Los Angeles Plays Itself (2003)
Critic Consensus: A treat for cinephiles, this documentary is a comprehensive, academic, and enlightening film essay concerning Los Angeles and its depiction in the movies.
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Critic Reviews for Los Angeles Plays Itself
Andersen's inspired ruminations about his city as a filming location and as a repository for other filmmakers' daydreams and nightmares.
One of the great films of the century to date, poignant and affecting.
CalArts professor Thom Andersen poured a lifetime of moviegoing (and his own complex affection for the city he calls home) into this revelatory two-part documentary, a film that trains you to look at things askew.
Using well-chosen clips from roughly 200 films, many of them obscure, Andersen makes a powerful and impassioned case for reassessing his beloved city.
It's like being squired through town by a wisecracking cabbie with a PhD in semiotics.
Audience Reviews for Los Angeles Plays Itself
highly entertaining and full of fascinating information about films set in and around los angeles, it's a documentary made entirely from clips of other films (roughly 200 of them)! of course, this caused some licensing issues and so it's never been properly released, only playing festivals here and there, but guess what? it's on youtube in 12 parts, starting here: http://youtu.be/7SNc41zyLJ0
[font=Century Gothic][color=darkorange]"Los Angeles Plays Itself" was a great documentary that was released last year. It was on the surface an examination of how the city of Los Angeles has been portrayed in films over the years. But it's also a lesson in history, politics, geography and architecture.[/color][/font]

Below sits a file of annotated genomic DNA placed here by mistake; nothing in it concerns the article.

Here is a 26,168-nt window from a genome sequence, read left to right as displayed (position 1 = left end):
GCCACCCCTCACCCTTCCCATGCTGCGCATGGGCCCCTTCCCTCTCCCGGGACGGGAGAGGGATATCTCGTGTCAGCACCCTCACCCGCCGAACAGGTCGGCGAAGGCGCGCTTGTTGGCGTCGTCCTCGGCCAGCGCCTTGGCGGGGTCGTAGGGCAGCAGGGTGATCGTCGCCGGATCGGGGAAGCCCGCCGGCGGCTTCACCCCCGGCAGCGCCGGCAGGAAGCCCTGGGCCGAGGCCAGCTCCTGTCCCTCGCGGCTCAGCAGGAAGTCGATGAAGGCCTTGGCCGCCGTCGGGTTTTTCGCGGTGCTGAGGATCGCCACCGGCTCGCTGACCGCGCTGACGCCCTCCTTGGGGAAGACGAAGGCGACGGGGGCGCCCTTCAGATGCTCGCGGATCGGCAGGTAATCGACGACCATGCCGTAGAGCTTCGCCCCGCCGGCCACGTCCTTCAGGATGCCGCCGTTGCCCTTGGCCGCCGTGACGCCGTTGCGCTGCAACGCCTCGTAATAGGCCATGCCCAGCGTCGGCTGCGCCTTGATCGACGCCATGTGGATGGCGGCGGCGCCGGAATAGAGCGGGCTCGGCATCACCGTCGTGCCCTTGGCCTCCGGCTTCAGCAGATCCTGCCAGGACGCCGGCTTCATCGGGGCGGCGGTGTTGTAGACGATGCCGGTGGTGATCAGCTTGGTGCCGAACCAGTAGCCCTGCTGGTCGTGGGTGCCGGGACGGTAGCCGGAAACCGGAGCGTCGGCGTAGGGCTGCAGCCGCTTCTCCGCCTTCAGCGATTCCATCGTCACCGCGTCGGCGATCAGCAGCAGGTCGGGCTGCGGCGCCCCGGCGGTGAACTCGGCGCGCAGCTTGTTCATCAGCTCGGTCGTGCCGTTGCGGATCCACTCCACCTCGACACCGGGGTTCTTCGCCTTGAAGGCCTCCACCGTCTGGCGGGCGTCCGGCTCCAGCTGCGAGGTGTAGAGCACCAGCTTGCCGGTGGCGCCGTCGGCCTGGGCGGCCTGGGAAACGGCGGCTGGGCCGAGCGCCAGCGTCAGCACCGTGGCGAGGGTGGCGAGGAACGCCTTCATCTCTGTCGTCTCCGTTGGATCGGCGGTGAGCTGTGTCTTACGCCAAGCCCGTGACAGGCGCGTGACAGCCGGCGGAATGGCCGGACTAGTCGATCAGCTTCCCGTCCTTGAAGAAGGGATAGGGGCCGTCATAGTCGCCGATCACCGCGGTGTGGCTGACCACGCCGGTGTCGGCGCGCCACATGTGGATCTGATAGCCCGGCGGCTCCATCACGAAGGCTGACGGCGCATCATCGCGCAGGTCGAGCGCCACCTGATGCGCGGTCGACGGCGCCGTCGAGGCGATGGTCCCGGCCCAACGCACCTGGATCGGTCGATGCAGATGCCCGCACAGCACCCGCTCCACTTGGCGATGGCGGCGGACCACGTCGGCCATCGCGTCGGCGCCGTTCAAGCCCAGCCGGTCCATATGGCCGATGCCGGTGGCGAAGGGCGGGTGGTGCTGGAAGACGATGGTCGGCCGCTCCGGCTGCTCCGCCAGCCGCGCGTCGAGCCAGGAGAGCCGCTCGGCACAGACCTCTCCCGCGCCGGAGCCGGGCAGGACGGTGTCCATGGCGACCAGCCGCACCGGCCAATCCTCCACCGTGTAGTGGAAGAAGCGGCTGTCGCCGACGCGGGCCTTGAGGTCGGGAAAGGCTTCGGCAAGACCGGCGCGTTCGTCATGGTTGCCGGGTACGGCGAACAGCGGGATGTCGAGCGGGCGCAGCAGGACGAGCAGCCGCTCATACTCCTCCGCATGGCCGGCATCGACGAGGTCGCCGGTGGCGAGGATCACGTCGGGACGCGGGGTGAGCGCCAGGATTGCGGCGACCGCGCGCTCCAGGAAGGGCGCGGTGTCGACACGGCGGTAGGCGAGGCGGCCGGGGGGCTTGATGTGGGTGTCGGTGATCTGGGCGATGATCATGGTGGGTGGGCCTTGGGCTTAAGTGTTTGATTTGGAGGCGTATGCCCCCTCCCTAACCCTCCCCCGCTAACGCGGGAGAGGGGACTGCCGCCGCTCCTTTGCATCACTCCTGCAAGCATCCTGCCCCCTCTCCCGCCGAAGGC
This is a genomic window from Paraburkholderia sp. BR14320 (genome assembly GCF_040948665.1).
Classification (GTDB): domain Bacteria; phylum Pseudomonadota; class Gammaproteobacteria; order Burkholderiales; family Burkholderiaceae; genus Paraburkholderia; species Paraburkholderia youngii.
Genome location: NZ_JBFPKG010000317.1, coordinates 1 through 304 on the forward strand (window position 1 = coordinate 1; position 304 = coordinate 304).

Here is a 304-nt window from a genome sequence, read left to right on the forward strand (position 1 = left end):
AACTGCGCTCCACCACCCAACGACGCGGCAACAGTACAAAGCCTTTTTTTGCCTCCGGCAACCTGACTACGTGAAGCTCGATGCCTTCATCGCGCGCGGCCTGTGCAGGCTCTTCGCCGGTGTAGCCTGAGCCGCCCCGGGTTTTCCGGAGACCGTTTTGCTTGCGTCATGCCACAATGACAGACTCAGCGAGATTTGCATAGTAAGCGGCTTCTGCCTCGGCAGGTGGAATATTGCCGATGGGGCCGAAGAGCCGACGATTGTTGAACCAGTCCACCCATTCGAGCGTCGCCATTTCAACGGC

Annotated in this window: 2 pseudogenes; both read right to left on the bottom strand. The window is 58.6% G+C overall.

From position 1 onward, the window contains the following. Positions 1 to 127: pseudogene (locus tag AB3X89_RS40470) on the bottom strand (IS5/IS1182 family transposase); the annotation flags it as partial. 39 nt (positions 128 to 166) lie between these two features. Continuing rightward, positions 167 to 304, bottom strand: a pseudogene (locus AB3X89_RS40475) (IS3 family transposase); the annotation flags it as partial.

[color=#ff8c00]The reason I'm bringing up this film now is that the filmmaker was wondering why Los Angeles' Union Station has been the scene of so many kidnappings in movies, most notably in Nick of Time(1995). (I was in Union Station in September and I didn't notice any sort of nefarious activity going on.) Which brings me to...[/color][color=#ff8c00]Sunday night's season premiere of "24" which did also feature a kidnapping at Union Station.(And don't even get me started on the detour through Three Days of the Condor which led up to that...)[/color]
[color=#ff8c00](I won't try to bring up television in this journal unless it has some connection to movies.) [/color]
A love letter to the city of LA and the films that revolve around it. Director Thom Andersen brings a lot of knowledge and insight into how the reputation and image of LA has been translated on screen. It's probably only interesting for cinephiles, or maybe fans of Los Angeles, but for me this really worked.
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